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Fitting front panels to a router fence

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billw

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OK so I'm following a design for a router fence, where there are two moveable panels on the front face to allow the adjustment of the gap in the middle. The maker has simply run two bolts through each one from the front but I think this looks untidy.

Could I simply put these in the back to hold the threads?

Insert Nuts Type D M6 x 13mm 50 Pack | Insert Nuts | Screwfix.com

This is roughly what I'm working off, except I'm not using MDF because I'm not weird.
Router_2D00_fence_5F00_fig_2D00_a1.jpg
 

dzj

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For mdf, a carriage bolt is better, but if you're using hardwood, the insert nut will also work.
 

mikej460

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OK so I'm following a design for a router fence, where there are two moveable panels on the front face to allow the adjustment of the gap in the middle. The maker has simply run two bolts through each one from the front but I think this looks untidy.

Could I simply put these in the back to hold the threads?

Insert Nuts Type D M6 x 13mm 50 Pack | Insert Nuts | Screwfix.com

This is roughly what I'm working off, except I'm not using MDF because I'm not weird.
View attachment 100732
Have you considered putting T Tracks on the inside of the faces and using male knobs from the back - would that work?
 

Rorton

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I use these for my router fences, I put the threaded insert into the moving fence, then a threaded knob thingy through the slot. Works well.


IMG_2786.jpeg
 
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Rorton

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forgot to say, these ones from Screwfix are very soft so when you tighten them up with an Allen key, if the hole isn't perfect and you have a slight countersink for the top of the insert, then it will start to round off easily (dont ask me how I know!)

Just countersink the hole to allow the wider head to sit flush and you will be ok - do a test on an offcuts first.
 

billw

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forgot to say, these ones from Screwfix are very soft so when you tighten them up with an Allen key, if the hole isn't perfect and you have a slight countersink for the top of the insert, then it will start to round off easily (dont ask me how I know!)

Just countersink the hole to allow the wider head to sit flush and you will be ok - do a test on an offcuts first.
That was just the clearest picture I found on google to explain what I was thinking of. My idea for the reverse side is the same as yours, except I'm topping mine off with a front-facing t-track to hold the perspex guard and potentially featherboards.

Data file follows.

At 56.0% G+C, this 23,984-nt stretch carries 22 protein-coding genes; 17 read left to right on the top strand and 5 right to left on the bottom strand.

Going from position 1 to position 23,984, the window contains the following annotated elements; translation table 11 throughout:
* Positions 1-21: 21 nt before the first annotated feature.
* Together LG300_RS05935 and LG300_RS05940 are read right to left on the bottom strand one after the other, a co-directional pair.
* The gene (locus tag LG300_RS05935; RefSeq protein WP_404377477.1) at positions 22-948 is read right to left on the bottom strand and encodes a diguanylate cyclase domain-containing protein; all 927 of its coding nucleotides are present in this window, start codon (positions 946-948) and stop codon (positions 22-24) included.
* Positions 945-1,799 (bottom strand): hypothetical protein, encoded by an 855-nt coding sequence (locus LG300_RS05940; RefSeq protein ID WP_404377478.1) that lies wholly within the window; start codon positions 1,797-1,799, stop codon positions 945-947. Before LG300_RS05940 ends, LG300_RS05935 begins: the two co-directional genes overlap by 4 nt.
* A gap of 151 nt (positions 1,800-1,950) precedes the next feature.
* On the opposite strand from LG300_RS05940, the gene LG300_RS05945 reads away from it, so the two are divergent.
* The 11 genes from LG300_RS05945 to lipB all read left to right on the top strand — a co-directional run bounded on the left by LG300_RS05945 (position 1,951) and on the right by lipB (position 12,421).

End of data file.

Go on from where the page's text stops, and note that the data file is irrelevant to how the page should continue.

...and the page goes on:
sammy.se

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I've used threaded inserts in my MDF router jigs with no issue. There isn't much force on them in the application you describe. If you are concerned with MDF 'fluffiness', just add some superglue to the threaded insert before you place it in the MDF.
I'd also recommend some tests to find the right hole size to allow your threaded insert to fully bed while giving strength. E.g. when I used MDF, a 7mm hole was perfect for the 6mm threaded inserts I had at the time. But do your own tests...
 

mikej460

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forgot to say, these ones from Screwfix are very soft so when you tighten them up with an Allen key, if the hole isn't perfect and you have a slight countersink for the top of the insert, then it will start to round off easily (dont ask me how I know!)

Just countersink the hole to allow the wider head to sit flush and you will be ok - do a test on an offcuts first.
That's interesting because I drove mine into thick pine with an impact driver without problem. These ones
Insert Nuts Type D M6 x 20mm 50 Pack | Insert Nuts | Screwfix.com
 

billw

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Have you built it yet?
I've started. Did quite a bit of the basic work today but my "I'll just make this up as I go along" approach hit a few snags so I've stopped for the day. I found some M6 inserts to use, and I've sawn down the ends of a couple of coach bolts to use in the t-track so I'm making progress!
 

Terrytpot

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forgot to say, these ones from Screwfix are very soft so when you tighten them up with an Allen key

Just countersink the hole to allow the wider head to sit flush and you will be ok - do a test on an offcuts first.
I also had some that were slightly prone to break up but only if it was a real snug hole...now I use a spade bit of the appropriate size for clearing the head diameter first then use my calipers to measure the minor diameter on the threaded section to select a suitable pilot size and then dip the insert into a wax before driving them home.
 
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